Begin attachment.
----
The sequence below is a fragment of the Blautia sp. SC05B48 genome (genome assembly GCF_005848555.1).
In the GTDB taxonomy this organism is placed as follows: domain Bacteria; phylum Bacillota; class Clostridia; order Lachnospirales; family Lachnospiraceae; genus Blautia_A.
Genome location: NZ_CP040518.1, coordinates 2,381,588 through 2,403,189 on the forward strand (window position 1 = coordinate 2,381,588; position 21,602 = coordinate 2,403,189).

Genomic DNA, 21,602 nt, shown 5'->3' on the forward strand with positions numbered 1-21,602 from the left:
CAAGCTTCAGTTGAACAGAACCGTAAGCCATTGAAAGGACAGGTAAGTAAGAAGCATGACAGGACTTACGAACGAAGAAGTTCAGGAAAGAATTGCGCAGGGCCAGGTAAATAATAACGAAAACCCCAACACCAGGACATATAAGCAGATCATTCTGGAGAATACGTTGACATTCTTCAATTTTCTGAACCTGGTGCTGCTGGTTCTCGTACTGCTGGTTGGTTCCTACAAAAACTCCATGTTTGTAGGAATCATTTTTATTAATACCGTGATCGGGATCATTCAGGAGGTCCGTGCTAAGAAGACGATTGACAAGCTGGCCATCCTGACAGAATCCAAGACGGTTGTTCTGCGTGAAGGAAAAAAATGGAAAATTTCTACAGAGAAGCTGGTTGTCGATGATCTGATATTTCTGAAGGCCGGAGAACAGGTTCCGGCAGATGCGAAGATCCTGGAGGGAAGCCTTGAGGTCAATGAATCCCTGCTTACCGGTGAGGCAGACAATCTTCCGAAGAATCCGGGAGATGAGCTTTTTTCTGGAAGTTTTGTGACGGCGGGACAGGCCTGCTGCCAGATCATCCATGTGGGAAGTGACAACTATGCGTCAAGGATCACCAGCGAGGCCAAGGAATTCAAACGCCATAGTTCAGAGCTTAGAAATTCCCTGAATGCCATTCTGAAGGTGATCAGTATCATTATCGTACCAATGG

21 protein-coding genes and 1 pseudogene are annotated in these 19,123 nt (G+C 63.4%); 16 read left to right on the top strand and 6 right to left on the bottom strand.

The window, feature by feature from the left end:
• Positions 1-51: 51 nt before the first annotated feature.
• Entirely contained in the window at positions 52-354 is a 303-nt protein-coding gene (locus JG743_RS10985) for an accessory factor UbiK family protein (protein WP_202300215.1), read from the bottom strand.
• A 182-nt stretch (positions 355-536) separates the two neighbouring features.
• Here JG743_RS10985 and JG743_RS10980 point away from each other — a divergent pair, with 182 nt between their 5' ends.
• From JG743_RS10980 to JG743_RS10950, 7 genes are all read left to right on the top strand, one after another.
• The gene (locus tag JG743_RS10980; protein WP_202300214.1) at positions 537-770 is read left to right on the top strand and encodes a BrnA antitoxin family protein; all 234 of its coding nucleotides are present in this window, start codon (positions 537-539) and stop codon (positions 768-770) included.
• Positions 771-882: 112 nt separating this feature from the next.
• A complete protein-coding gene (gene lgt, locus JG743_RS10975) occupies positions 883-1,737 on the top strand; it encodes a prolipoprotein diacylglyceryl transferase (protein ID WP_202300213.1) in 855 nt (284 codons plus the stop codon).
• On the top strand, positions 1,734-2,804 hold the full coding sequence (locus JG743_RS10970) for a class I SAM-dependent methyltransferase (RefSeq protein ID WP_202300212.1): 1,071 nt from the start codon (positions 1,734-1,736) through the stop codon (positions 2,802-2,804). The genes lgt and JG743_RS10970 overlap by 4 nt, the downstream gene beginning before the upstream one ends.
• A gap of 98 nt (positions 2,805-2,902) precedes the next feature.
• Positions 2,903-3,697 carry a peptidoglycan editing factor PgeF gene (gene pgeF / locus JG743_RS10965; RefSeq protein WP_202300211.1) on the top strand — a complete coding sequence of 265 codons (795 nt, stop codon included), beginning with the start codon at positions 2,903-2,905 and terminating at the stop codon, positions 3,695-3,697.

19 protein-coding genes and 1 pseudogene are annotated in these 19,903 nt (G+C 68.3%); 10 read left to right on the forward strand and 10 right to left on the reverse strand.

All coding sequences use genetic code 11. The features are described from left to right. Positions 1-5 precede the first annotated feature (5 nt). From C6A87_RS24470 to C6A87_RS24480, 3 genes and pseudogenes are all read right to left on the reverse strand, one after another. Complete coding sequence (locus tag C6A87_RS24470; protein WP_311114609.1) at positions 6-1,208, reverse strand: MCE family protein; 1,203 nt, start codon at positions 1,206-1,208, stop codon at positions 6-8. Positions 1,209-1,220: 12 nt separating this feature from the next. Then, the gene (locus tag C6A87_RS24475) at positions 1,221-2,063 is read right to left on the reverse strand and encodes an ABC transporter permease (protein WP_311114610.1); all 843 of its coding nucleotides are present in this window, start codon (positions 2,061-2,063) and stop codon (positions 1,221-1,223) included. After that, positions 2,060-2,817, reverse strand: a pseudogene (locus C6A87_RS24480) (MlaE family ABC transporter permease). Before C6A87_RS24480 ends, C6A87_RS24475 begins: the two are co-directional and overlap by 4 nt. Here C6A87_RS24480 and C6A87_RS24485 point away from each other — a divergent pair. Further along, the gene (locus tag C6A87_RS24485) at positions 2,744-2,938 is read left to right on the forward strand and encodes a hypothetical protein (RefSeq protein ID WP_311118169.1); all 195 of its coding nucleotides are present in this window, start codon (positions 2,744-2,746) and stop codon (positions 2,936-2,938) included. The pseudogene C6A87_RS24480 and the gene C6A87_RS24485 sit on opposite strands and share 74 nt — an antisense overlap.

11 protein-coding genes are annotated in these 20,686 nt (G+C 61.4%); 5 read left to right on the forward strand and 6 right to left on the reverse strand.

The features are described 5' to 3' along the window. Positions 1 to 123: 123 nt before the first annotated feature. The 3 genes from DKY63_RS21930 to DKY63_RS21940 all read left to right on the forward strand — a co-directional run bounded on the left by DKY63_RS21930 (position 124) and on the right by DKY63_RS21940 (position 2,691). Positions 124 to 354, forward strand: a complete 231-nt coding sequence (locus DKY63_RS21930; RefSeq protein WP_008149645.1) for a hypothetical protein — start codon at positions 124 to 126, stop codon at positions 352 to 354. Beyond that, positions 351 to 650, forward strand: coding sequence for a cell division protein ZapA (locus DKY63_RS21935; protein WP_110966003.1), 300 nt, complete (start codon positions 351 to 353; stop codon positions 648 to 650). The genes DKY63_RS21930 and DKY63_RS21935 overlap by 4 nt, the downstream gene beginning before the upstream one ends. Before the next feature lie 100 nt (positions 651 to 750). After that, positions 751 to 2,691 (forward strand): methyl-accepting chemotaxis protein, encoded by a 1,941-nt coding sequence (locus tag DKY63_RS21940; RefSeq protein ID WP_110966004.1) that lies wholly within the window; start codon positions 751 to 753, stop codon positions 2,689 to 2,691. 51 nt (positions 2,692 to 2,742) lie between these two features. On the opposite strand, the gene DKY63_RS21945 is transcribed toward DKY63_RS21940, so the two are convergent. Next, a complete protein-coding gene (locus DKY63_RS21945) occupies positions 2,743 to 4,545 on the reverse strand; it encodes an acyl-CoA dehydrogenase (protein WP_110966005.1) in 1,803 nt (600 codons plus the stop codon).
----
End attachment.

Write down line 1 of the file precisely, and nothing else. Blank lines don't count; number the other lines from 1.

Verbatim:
The sequence below is a fragment of the Blautia sp. SC05B48 genome (genome assembly GCF_005848555.1).